“For example, we’re going into the fast-moving consumer goods (FMCG) sector. Currently, we’re talent sourcing in 10 different industry segments such as pharmaceuticals, consumer electronics, system integrators and mobile operators; we’re really looking broadly.”

Murphy says another reason why Microsoft is sourcing for non-technology talent is to bring diversity of thinking into the organisation. The company wants to bring a broader experience into teams, which helps drive the organisation’s cultural transformation.

In its efforts to build diverse teams, Microsoft has devised a two-year programme called the Microsoft Academy for College Hires (MACH).

The programme is for undergraduates and Master of Business Administration graduates from all around Asia-Pacific.

Microsoft is also well-connected to the leading universities and colleges in Asia and runs multiple internship programmes with its educational partners.

In addition, Murphy says Microsoft runs a female-specific programme where it goes to colleges and universities to attract women to the technology industry.

“We’ve been really focussed, especially in Southeast Asia, such as Indonesia, Malaysia, Singapore, Vietnam and Thailand. It’s a really exciting programme where we’re going out to these universities and building the value proposition of joining technology as a career.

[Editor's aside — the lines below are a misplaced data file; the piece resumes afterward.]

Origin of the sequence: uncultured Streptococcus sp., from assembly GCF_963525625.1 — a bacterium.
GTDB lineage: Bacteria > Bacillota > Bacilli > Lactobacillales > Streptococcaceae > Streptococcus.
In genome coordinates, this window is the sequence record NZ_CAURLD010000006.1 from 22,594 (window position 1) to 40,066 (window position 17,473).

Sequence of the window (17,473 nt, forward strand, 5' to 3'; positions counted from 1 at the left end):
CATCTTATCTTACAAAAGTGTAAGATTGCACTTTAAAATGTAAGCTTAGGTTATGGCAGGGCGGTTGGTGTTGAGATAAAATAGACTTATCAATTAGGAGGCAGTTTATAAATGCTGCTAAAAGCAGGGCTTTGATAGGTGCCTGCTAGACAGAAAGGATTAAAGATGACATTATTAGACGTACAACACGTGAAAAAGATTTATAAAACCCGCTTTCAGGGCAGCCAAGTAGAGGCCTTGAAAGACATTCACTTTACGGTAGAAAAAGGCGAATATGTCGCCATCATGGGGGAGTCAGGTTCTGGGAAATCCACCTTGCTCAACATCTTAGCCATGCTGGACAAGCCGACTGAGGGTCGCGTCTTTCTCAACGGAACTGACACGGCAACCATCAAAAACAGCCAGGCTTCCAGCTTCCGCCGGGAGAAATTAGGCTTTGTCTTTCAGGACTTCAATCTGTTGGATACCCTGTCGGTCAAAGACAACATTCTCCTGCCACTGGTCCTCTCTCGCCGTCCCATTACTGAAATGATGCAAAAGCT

“We have diverse leaders from across the technology industry and not only from Microsoft. We role-model, showcase and story-tell in terms of why it’s attractive to come into the technology industry. That’s critical from our perspective in terms of making the industry, but also Microsoft, an attractive place to work.”

Developing performance through feedback

While Murphy says the company is not much different from other firms in terms of possessing learning and development roadmaps, it also has targeted development interventions, which work concurrently with broader functional development of domain expertise.

“When you talk about cloud, or sales management, depending on a particular function including HR capabilities and business partnering skillsets that we develop on, we have a performance development system that is about feedback and development,” he explains.

This is documented in every performance and development discussion, which Microsoft has a minimum of thrice yearly for every employee.

“Each of them has what we term a ‘Connect’,” Murphy says. “You’re looking back at their performance and the impact that they had, and also looking forward at the specific areas that we spend time on in terms of development.”